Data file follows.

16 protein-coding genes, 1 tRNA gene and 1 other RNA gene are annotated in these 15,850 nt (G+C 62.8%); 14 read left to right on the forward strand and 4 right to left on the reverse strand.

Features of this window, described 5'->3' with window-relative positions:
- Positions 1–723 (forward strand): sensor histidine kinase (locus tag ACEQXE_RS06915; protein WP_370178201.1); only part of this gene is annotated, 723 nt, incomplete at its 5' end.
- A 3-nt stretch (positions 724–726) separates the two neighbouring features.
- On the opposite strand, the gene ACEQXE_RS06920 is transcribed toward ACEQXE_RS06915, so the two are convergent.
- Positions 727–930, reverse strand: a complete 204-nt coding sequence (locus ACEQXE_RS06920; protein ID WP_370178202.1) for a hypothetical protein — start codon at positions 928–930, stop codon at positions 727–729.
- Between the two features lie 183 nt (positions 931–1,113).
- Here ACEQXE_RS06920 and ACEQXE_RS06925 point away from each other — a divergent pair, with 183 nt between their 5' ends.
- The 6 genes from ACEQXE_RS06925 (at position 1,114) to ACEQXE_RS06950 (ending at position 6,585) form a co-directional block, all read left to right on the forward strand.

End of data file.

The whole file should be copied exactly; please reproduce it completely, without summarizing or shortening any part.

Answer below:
16 protein-coding genes, 1 tRNA gene and 1 other RNA gene are annotated in these 15,850 nt (G+C 62.8%); 14 read left to right on the forward strand and 4 right to left on the reverse strand.

Features of this window, described 5'->3' with window-relative positions:
- Positions 1–723 (forward strand): sensor histidine kinase (locus tag ACEQXE_RS06915; protein WP_370178201.1); only part of this gene is annotated, 723 nt, incomplete at its 5' end.
- A 3-nt stretch (positions 724–726) separates the two neighbouring features.
- On the opposite strand, the gene ACEQXE_RS06920 is transcribed toward ACEQXE_RS06915, so the two are convergent.
- Positions 727–930, reverse strand: a complete 204-nt coding sequence (locus ACEQXE_RS06920; protein ID WP_370178202.1) for a hypothetical protein — start codon at positions 928–930, stop codon at positions 727–729.
- Between the two features lie 183 nt (positions 931–1,113).
- Here ACEQXE_RS06920 and ACEQXE_RS06925 point away from each other — a divergent pair, with 183 nt between their 5' ends.
- The 6 genes from ACEQXE_RS06925 (at position 1,114) to ACEQXE_RS06950 (ending at position 6,585) form a co-directional block, all read left to right on the forward strand.